I'm doing some data analysis for an experiment that I conducted involving serial dilutions.
Because of the nature of the experiment, my variable of interest (MIC), can take on discrete values of:
15, 7.5, 3.75... 15/(2^i) where i = 0, 1, ..., n.
Now, I'm a little confused. I have done triplicates of the experiment, and I was about to average the data. But I'm not sure if it makes sense to average discrete values such as these (I'm ok averaging discrete values of 1,2,3,4 etc.)
Let's say I get values of 7.5, 3.75, and 3.75. Does averaging it even make sense?
Hope someone can help me. I've been trying to figure it out. Thanks!
The test I'm doing is an assay with 2x serial dilution. I am trying to determine the minimum inhibitory concentration of an antibiotic against a bacteria strain. The concentration values of the antibiotic across the 10 wells decreases by 2x in each well. Hence with a starting value of 15 ug/mL, the next is 7.5, 3.75 and so on. Due to the nature of the assay, the minimum inhibitory concentration is the smallest value that has no bacteria growth.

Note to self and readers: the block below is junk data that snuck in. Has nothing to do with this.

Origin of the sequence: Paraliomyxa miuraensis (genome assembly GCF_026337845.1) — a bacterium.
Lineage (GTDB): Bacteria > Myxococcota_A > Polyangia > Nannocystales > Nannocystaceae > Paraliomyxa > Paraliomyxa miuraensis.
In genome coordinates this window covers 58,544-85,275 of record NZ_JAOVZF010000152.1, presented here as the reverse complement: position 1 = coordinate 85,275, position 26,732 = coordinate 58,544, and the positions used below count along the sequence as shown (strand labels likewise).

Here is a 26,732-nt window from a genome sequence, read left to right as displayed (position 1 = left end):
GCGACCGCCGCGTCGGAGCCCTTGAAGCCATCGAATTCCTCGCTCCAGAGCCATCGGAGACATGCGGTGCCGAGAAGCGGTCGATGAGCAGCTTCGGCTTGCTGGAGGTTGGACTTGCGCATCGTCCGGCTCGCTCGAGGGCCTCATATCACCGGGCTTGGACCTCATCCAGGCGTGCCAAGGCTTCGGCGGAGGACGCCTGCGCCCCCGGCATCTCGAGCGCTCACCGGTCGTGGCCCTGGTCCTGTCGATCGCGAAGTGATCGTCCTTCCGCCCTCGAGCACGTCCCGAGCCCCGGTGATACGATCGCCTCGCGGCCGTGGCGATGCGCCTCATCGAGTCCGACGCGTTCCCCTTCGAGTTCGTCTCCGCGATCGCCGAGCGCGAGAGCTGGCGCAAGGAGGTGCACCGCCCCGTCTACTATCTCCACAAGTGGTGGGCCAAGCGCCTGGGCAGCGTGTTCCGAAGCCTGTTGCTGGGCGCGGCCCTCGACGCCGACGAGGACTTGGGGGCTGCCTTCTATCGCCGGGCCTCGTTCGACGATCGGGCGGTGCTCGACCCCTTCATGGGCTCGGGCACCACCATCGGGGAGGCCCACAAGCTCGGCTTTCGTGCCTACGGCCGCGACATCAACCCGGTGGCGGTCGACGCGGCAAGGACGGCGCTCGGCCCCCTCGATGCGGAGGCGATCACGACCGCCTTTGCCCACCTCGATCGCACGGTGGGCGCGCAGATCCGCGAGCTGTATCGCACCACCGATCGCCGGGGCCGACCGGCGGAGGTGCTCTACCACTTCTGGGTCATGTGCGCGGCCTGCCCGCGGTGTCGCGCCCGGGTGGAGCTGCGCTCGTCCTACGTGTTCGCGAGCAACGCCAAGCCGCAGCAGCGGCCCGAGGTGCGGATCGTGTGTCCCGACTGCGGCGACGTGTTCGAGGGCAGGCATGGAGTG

Hence if the 1.875 ug/mL is the first well with bacteria growth (10, 7.5 and 3.75 have no growth), 3.75ug/mL is the experimental minimum inhibitory concentration.
So if my experiment yields MICs of 7.5, 3.75 and 3.75, does it make sense to average it?
Hope this is clear. Thanks for the help!
My question is not an issue about collecting more data points actually. Let me rephrase the question.
If the variable can only take on values of, let's say 1, 10, 100, 1000 (instead of a continuous variable from 0 to 1000), can it be meaningfully averaged?
If you roll a die (whether it be biased or unbiased) and note the number of spots each roll, you can obviously calculate the average number of spots. But the meaningfullness of this average depends on what you want to use it for ......
Well, but in a die roll, the numbers are evenly spaced: 1, 2, 3, 4, 5, 6. Let's say we have a die with number 1, 10, 100, 1000, 10000, 100000. Would that average even mean anything? (This may not be a great analogy, since probability governs a die roll, and not really the experiment)